3. Educate yourself on the security plans, procedures and technologies that are working well. Check other schools in your area to see their security protocols.
4. Get to know the law enforcement officials assigned to your child’s school. Find out when they are on campus and what their responsibilities include. Their police vehicle should be parked out front and visible. If your child’s school does not have a regularly assigned school resource officer (SRO), this is unacceptable, you must work with the school principal, school superintendent and school board to make that happen.
5. Join other parents who may also be concerned about the security of their children. Become involved in the PTA or PTO and start a security committee if one does not already exist. Ask school officials to meet regularly with the group and report on security/safety incidents and continuing plans to keep the campus safe. Be an active participant by asking questions.
6. Do not keep firearms easily accessible in your home. If you have weapons in your home, make sure that they are kept locked and secured. Report a missing or stolen firearm to police immediately. Teach children respect for the devastation that can occur when weapons get into the wrong hands or are used improperly.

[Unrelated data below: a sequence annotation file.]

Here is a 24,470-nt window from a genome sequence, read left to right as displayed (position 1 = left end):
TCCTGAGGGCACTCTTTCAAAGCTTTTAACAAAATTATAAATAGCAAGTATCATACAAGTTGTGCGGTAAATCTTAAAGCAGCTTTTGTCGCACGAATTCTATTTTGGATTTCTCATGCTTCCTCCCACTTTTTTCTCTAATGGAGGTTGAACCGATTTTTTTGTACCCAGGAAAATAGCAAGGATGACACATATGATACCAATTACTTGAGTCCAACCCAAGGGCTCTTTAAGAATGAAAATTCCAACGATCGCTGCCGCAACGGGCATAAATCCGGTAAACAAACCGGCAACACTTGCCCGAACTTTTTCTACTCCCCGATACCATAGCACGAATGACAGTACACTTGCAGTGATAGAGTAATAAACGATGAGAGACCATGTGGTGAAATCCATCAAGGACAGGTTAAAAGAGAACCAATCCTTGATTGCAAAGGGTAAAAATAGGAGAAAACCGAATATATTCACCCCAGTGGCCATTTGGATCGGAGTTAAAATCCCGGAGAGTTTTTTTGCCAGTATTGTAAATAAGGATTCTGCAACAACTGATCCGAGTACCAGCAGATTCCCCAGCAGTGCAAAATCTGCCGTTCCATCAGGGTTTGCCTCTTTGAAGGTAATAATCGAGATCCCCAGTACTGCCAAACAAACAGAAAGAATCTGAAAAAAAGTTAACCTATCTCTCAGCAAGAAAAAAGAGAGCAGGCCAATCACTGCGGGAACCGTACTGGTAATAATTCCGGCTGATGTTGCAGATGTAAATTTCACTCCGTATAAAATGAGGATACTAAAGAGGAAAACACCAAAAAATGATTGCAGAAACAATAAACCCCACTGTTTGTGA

School administrators and teachers cannot be expected to solve the problems of school violence alone. Parents have to share the burden. By talking with their children, keeping informed, collaborating with other parents, school administrators and law enforcement officials, parents can play a vital role in keeping their children safe at school.
- The pulse of K-12: How superintendents are taking on 2023’s biggest challenges - March 31, 2023
- Students need freedom to develop critical skills with edtech - March 31, 2023
- 4 steps to avoid a ransomware attack - March 30, 2023